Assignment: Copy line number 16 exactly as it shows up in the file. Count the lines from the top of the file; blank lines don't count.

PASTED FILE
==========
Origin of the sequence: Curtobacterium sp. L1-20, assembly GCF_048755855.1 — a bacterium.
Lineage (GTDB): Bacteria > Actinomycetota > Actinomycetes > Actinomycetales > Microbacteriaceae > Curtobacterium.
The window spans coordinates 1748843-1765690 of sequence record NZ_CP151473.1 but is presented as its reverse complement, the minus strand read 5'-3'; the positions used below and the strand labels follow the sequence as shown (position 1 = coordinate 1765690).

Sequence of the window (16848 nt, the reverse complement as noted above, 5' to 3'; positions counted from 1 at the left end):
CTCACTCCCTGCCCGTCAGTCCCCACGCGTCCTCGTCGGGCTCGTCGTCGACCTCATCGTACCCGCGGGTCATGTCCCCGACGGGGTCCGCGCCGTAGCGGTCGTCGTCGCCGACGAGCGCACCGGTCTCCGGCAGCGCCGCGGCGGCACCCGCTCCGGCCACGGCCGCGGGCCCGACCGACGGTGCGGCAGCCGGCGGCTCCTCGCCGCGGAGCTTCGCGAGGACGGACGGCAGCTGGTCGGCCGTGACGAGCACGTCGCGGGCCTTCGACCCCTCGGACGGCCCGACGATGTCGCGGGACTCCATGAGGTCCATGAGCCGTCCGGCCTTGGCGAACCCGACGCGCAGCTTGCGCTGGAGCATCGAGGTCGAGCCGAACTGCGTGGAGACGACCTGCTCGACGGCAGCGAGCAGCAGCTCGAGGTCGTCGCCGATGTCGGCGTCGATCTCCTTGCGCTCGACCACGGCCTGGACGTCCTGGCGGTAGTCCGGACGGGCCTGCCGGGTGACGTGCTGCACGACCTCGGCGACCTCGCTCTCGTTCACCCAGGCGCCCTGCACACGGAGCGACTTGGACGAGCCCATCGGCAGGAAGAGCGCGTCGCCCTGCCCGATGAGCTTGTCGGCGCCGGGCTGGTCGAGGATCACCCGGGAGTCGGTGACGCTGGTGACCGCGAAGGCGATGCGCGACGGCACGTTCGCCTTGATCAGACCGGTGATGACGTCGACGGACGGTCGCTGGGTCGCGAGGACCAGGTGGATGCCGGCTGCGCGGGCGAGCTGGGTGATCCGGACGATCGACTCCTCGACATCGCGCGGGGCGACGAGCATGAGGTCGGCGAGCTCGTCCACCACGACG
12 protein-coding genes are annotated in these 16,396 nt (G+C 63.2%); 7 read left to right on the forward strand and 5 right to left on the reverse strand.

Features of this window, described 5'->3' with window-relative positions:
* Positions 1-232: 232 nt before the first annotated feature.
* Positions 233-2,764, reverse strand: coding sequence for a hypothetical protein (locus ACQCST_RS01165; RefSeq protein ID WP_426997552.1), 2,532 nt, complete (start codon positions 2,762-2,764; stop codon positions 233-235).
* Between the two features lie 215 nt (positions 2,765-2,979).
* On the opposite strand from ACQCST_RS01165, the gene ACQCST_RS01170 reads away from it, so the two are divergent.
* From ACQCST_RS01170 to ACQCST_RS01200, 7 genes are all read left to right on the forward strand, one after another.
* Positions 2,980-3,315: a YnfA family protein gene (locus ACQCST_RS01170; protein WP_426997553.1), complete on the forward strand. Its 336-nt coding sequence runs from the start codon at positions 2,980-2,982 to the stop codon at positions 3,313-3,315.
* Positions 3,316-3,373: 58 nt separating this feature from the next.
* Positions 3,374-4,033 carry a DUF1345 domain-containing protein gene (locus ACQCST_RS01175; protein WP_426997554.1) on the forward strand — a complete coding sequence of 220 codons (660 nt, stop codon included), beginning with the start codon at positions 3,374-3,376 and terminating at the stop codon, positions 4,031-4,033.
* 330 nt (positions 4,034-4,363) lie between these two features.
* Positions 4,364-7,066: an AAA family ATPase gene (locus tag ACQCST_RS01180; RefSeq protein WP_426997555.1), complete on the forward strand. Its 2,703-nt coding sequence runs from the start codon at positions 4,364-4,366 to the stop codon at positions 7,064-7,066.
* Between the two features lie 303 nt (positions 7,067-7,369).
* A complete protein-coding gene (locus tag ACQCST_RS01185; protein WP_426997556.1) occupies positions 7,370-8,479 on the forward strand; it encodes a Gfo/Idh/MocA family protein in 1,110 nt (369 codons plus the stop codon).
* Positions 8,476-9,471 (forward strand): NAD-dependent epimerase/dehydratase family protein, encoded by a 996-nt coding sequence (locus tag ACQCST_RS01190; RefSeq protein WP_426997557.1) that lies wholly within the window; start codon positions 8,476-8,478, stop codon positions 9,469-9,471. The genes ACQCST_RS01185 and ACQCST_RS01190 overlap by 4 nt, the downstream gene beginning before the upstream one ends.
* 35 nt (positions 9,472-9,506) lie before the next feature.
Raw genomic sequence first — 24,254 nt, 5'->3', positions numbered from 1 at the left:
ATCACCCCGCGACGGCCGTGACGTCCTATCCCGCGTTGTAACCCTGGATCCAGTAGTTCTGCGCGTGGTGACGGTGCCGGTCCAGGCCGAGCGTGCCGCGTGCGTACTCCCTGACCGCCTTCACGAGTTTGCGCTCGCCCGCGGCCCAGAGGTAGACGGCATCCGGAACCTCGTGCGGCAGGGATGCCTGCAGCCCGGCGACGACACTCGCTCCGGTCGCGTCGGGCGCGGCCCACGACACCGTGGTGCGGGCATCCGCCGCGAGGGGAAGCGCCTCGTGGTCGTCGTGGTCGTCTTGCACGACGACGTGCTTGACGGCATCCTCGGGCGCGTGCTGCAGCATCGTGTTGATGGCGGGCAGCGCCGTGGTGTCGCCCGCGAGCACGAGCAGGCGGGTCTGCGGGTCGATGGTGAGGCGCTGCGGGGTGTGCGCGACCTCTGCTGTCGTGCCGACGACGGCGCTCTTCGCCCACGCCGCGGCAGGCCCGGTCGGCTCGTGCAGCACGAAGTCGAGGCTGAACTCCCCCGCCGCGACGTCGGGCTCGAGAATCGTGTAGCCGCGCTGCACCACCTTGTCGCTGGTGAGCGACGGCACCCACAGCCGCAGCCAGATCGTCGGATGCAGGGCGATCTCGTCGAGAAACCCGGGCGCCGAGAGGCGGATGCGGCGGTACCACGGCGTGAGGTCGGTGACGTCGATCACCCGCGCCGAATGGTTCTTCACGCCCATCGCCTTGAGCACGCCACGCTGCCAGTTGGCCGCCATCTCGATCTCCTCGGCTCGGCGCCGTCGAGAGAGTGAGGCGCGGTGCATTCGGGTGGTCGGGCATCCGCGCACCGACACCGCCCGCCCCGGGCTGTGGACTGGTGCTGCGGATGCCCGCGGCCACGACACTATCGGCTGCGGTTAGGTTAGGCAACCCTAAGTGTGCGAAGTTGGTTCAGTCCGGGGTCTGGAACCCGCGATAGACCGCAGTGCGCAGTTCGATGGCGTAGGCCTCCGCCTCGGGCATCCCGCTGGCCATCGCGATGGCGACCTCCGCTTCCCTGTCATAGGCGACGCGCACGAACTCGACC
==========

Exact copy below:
* 330 nt (positions 4,034-4,363) lie between these two features.